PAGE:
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Neira, C, King I, Mendoza G, Sellanes J, De Ley P, Levin LA.  2013.  Nematode community structure along a central Chile margin transect influenced by the oxygen minimum zone. Deep Sea Research Part I: Oceanographic Research Papers. 78:1-15.   10.1016/j.dsr.2013.04.002   AbstractWebsite

Nematodes are among the metazoans most tolerant of low-oxygen conditions and play major roles in seafloor ecosystem processes. Nematode communities were studied in sediments off Concepción, Central Chile, spanning the outer shelf within the OMZ (122 m) to the mid-lower continental slope (972 m) beneath the OMZ. The total density and biomass of nematodes (core depth 0–10 cm) ranged from 677 to 2006 ind. 10 cm−2, and 168.4 to 506.5 µg DW 10 cm−2, respectively. Among metazoan meiofaunal taxa, nematodes predominated at all sites both in terms of relative abundance (83.7–99.4%) and biomass (53.8–88.1%), followed by copepods, nauplii and polychaetes. Nematodes were represented by 33 genera distributed among 17 families, with densities greatest at low oxygen sites (122–364 m; ~2000 ind. 10 cm−2). Nematode generic and trophic diversity, and individual biomass were lowest, and Rank 1 dominance was highest, at the most oxygen-depleted site (122 m), despite the fact that the organic carbon content of the sediment was maximal at this depth. At the most oxygenated slope sites (827 and 972 m), all of Wieser's nematode feeding groups were represented. In contrast, at the lowest-oxygen site, only selective deposit (bacterial) feeders (1A) were present, indicating a reduction in trophic complexity. A large percentage of nematodes inhabited subsurface sediment layers (>1 cm). At deeper, more oxygenated sites (827 and 972 m), nematode individual biomass increased downcore, while within the OMZ, nematode biomass was low and remained relatively uniform through the sediment column. The concentration of nematodes in deeper sediment layers, the vertical distribution of the feeding groups, as well as the high nutritional quality of the deeper layers, suggest a differential resource partitioning of the food available, which may reduce interspecific competition.

Gooday, AJ, Bett BJ, Escobar E, Ingole B, Levin LA, Neira C, Raman AV, Sellanes J.  2010.  Habitat heterogeneity and its influence on benthic biodiversity in oxygen minimum zones. Marine Ecology-an Evolutionary Perspective. 31:125-147.   10.1111/j.1439-0485.2009.00348.x   AbstractWebsite

Oxygen minimum zones (OMZs; midwater regions with O(2) concentrations <0.5 ml l(-1)) are mid-water features that intercept continental margins at bathyal depths (100-1000 m). They are particularly well developed in the Eastern Pacific Ocean, the Arabian Sea and the Bay of Bengal. Based on analyses of data from these regions, we consider (i) how benthic habitat heterogeneity is manifested within OMZs, (ii) which aspects of this heterogeneity exert the greatest influence on alpha and beta diversity within particular OMZs and (iii) how heterogeneity associated with OMZs influences regional (gamma) diversity on continental margins. Sources of sea-floor habitat heterogeneity within OMZs include bottom-water oxygen and sulphide gradients, substratum characteristics, bacterial mats, and variations in the organic matter content of the sediment and pH. On some margins, hard grounds, formed of phosphorites, carbonates or biotic substrata, represent distinct subhabitats colonized by encrusting faunas. Most of the heterogeneity associated with OMZs, however, is created by strong sea-floor oxygen gradients, reinforced by changes in sediment characteristics and organic matter content. For the Pakistan margin, combining these parameters revealed clear environmental and faunal differences between the OMZ core and the upper and lower boundary regions. In all Pacific and Arabian Sea OMZs examined, oxygen appears to be the master driver of alpha and beta diversity in all benthic faunal groups for which data exist, as well as macrofaunal assemblage composition, particularly in the OMZ core. However, other factors, notably organic matter quantity and quality and sediment characteristics, come into play as oxygen concentrations begin to rise. The influence of OMZs on meiofaunal, macrofaunal and megafaunal regional (gamma) diversity is difficult to assess. Hypoxia is associated with a reduction in species richness in all benthic faunal groups, but there is also evidence for endemism in OMZ settings. We conclude that, on balance, OMZs probably enhance regional diversity, particularly in taxa such as Foraminifera, which are more tolerant of hypoxia than others. Over evolutionary timescales, they may promote speciation by creating strong gradients in selective pressures and barriers to gene flow.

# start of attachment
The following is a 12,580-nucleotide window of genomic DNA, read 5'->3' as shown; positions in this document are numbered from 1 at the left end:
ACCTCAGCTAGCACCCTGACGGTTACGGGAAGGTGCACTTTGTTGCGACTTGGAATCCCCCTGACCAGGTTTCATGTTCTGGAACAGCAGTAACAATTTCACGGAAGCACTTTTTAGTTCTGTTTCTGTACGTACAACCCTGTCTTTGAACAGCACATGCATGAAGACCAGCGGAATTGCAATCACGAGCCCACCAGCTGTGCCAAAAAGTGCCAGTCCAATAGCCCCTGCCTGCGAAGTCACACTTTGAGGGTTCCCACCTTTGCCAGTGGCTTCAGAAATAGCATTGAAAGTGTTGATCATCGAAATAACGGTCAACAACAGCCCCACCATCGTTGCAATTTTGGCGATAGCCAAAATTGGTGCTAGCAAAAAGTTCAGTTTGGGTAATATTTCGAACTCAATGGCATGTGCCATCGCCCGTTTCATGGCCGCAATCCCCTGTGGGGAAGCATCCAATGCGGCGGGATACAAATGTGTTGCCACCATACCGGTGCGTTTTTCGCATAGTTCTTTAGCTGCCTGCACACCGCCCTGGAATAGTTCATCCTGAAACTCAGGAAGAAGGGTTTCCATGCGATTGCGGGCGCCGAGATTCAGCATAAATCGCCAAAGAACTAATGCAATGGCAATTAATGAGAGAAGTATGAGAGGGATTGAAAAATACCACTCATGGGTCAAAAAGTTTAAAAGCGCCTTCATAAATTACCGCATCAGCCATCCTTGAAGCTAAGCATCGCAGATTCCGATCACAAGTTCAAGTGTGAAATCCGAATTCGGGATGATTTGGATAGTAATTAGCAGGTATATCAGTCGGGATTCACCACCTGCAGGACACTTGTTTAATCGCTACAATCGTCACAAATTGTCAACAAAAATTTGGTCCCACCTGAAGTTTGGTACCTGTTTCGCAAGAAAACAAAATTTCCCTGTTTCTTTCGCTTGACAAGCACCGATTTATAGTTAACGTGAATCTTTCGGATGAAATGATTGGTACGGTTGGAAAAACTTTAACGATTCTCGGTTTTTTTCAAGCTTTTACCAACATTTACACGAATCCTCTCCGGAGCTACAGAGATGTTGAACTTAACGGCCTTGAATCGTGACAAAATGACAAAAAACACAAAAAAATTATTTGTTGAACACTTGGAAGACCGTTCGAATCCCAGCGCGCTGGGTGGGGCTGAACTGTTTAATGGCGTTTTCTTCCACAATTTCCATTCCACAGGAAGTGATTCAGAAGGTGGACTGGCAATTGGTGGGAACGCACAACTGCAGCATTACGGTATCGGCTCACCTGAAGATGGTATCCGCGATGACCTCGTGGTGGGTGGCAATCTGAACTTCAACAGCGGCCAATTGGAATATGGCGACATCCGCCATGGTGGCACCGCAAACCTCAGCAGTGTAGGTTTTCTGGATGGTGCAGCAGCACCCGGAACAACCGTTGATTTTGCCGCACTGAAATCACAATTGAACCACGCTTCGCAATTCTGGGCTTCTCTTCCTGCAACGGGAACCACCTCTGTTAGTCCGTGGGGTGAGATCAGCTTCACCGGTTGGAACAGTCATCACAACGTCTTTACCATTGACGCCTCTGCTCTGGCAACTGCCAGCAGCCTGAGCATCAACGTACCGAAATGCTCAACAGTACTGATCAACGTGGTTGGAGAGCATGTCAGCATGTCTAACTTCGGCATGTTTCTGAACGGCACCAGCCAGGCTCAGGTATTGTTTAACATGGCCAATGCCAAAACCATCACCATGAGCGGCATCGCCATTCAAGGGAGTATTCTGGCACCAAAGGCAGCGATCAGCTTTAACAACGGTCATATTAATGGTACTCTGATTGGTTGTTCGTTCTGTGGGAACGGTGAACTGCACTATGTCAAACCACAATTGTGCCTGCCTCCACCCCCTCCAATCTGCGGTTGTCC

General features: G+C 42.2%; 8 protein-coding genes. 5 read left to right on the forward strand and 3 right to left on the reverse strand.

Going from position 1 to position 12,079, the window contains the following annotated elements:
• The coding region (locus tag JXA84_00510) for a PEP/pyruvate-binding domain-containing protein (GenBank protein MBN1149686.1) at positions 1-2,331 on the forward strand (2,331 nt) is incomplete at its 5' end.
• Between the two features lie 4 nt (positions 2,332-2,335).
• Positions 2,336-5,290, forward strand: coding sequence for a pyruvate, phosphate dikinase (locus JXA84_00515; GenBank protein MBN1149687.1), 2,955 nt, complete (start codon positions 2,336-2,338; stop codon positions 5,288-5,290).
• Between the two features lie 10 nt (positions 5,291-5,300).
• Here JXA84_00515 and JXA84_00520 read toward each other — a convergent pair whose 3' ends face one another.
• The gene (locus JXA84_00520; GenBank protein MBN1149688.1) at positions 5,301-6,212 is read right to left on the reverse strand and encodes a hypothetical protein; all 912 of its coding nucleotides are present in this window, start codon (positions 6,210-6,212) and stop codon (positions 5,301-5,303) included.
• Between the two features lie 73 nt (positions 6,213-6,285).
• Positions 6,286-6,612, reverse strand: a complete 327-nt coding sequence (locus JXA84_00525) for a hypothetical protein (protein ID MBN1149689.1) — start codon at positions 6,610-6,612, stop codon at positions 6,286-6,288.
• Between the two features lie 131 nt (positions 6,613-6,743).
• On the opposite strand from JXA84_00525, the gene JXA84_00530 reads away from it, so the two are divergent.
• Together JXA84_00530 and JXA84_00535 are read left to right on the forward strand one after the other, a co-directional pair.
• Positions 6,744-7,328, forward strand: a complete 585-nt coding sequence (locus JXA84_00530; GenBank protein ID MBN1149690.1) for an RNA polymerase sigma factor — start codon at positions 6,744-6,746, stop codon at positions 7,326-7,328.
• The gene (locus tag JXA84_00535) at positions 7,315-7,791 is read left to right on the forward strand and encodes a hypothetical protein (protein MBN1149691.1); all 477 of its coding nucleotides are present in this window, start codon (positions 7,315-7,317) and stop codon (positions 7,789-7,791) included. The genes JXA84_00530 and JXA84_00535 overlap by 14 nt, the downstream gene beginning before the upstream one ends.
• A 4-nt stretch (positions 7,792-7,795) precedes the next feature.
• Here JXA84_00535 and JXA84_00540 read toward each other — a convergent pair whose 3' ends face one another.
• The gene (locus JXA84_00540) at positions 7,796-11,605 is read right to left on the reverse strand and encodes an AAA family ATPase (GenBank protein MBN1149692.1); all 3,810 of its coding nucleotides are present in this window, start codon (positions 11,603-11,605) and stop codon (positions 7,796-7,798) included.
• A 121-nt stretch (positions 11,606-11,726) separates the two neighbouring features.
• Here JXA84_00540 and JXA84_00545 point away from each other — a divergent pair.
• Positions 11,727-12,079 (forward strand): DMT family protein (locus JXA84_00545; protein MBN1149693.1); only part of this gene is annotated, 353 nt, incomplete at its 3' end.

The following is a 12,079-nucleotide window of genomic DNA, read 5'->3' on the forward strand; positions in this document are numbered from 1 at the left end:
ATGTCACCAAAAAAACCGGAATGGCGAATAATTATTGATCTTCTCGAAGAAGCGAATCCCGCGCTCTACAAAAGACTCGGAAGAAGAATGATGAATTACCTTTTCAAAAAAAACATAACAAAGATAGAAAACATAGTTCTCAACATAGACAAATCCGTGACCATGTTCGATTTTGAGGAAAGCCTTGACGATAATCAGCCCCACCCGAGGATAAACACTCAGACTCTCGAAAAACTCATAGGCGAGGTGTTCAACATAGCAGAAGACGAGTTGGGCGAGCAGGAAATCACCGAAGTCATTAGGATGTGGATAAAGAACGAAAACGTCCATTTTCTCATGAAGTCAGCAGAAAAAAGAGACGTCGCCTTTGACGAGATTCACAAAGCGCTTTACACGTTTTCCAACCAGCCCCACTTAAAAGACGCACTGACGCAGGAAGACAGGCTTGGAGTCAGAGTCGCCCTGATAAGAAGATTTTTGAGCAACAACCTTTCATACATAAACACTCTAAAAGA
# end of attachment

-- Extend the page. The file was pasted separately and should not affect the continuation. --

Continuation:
Sellanes, J, Quiroga E, Neira C, Gutierrez D.  2007.  Changes of macrobenthos composition under different ENSO cycle conditions on the continental shelf off central Chile. Continental Shelf Research. 27:1002-1016.   10.1016/j.csr.2007.01.001   AbstractWebsite